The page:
BLOGS

Thinking Ahead

with Warren Weertman

Date Posted: May, 15 2017

Understanding People's Mental Models to Unleash Creativity (Part 1)

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One advantage to living in extreme times is that it often happens that people don’t know what to do, which in turn can unleash creativity. This was a point raised by Richard Coles in his discussion with Annemie at this year’s PurpleBeach Experience.

But in such circumstances, it’s also important to try understand what people are saying so you can try create a shared meaning in order to move forward.

To understand what people are saying, you need to understand their mental models. We all have mental models and they are our ideas of how the world works.

So how do we create our mental models?

1. Creating Mental Models

The process of developing mental models is one of learning and linking imagination to action. But it’s also important to recognise that a lot of our beliefs of the world are self-generated and based on conclusions we draw from what we observe. These beliefs (or mental models) are based on four core assumptions:

  • our beliefs are the truth;
  • the truth is obvious;
  • our beliefs are based on real data; and
  • the data we use is the real data.

But understanding your mental models is just the first step. If you understand how mental models are formed, you then need to be able to analyse not only your mental models, but also the mental models of other people.

2. The Ladder of Inference

In order to understand both our mental models and the mental models of other people, we need to climb what Chris Argyris calls “the ladder of inference”. The ladder of inference is a mental pathway of increasing abstraction that leads to the creation of beliefs.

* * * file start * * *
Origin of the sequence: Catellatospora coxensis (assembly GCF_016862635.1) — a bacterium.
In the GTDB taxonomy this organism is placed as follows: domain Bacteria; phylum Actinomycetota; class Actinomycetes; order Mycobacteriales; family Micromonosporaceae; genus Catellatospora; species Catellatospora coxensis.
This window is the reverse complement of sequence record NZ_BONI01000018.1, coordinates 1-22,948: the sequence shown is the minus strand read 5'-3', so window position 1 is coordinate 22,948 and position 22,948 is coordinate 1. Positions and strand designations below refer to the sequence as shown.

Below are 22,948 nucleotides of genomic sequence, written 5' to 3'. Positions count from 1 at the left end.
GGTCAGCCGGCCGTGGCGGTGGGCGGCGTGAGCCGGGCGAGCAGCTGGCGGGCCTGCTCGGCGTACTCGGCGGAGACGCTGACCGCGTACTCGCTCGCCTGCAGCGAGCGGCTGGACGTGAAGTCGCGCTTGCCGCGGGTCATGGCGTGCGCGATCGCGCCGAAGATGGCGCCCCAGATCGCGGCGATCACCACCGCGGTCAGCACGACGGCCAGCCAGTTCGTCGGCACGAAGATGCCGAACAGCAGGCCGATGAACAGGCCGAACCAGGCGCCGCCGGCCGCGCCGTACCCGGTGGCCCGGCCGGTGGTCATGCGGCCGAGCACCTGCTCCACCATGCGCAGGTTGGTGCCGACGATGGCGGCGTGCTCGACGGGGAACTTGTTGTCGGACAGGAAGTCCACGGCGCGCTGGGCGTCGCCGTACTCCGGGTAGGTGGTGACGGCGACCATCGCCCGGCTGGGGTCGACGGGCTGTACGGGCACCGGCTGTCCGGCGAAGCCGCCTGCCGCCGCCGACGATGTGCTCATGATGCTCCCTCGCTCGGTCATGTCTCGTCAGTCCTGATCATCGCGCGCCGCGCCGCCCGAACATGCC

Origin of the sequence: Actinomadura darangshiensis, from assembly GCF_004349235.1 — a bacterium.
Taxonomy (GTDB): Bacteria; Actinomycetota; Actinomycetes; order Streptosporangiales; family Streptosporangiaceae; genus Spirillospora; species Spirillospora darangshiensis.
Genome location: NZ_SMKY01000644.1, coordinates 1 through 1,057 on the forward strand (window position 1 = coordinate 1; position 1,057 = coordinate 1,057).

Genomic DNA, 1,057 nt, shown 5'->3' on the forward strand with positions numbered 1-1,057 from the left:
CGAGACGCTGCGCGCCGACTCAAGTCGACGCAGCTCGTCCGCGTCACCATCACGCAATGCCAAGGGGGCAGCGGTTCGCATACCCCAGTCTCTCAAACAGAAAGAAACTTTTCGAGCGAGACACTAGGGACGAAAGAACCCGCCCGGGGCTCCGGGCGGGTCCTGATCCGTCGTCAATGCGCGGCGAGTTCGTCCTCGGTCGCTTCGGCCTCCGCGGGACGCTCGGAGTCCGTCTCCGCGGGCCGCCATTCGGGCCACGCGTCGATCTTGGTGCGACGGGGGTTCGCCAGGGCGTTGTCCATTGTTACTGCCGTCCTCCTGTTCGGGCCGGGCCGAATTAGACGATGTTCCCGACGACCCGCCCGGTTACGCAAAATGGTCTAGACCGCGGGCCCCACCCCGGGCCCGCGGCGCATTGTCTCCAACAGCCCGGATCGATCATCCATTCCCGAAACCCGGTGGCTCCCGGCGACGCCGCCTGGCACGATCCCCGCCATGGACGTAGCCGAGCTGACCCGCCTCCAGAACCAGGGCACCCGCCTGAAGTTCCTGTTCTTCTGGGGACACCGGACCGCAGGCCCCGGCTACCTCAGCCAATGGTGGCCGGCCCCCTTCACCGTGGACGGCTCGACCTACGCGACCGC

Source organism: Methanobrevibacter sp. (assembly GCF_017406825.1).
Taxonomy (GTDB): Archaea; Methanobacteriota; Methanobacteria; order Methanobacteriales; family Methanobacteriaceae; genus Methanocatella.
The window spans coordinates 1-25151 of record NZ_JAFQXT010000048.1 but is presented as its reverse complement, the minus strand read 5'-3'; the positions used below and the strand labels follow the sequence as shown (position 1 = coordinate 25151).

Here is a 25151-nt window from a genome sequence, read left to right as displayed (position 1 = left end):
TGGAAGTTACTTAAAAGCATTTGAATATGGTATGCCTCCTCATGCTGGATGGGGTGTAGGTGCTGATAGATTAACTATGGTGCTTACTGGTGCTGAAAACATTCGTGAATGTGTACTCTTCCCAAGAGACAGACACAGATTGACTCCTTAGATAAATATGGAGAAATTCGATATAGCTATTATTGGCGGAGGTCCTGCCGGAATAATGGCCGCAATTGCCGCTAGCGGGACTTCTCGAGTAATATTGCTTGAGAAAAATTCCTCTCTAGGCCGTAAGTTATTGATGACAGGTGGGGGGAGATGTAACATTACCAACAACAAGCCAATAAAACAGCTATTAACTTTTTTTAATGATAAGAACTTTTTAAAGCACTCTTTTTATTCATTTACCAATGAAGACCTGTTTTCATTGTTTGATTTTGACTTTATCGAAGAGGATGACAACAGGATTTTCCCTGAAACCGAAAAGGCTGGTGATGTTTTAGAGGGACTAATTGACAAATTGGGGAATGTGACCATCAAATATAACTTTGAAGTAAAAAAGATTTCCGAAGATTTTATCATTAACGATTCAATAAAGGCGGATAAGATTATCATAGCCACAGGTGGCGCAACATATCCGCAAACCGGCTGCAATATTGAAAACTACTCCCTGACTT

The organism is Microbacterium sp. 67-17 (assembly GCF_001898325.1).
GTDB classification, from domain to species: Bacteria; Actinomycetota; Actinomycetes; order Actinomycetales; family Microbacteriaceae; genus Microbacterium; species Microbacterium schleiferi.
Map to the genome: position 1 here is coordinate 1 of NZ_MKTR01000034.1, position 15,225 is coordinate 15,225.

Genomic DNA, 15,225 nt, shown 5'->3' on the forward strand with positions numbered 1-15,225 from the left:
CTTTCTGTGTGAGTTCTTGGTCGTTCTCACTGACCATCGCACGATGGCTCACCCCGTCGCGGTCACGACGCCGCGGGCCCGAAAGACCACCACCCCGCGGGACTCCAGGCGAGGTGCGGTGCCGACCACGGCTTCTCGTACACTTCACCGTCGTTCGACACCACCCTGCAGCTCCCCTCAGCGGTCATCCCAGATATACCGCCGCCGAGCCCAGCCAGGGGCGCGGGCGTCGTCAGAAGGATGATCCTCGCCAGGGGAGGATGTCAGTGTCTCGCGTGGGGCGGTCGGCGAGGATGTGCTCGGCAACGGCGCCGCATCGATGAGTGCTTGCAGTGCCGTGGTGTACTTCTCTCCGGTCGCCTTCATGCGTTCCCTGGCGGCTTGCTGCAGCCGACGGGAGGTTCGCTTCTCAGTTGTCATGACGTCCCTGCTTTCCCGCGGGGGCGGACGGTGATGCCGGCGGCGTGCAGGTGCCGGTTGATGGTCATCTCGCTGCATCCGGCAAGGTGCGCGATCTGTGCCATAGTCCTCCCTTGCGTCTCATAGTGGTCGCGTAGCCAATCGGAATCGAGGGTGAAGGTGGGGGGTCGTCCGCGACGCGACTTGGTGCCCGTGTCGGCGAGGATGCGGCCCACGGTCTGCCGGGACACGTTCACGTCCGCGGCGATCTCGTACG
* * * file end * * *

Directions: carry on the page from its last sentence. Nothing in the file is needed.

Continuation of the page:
The rungs of the ladder of inference are (moving from the lowest rung to the highest):

  • Observable Data and Experiences: the events as they would be captured exactly as they happened;
  • Data: this is the data you select from what you observe;
  • Meanings: these are the meanings you attach to data you’ve observed and may be cultural and personal meanings;
  • Assumptions: these are the assumptions you make based on the meanings you add;
  • Conclusions: these are the conclusions you draw;
  • Beliefs: these are the beliefs you adopt about the world; and
  • Actions: these are the actions you take based on your beliefs.

Using the ladder of inference has the advantage in that it allows you to:

  • become more aware of your own thinking and reasoning;
  • make your thinking and reasoning more visible to others; and
  • inquire into others’ thinking and reasoning.

By understanding your mental models and those of others, you can hopefully create a shared meaning and understanding of the present so you can unleash your creativity to take advantage of these uncertain times.

Thought from the Lifeguard’s Hut

The quest for certainty blocks the search for meaning. Uncertainty is the very condition to impel man to unfold his powers
- Erich Fromm

 

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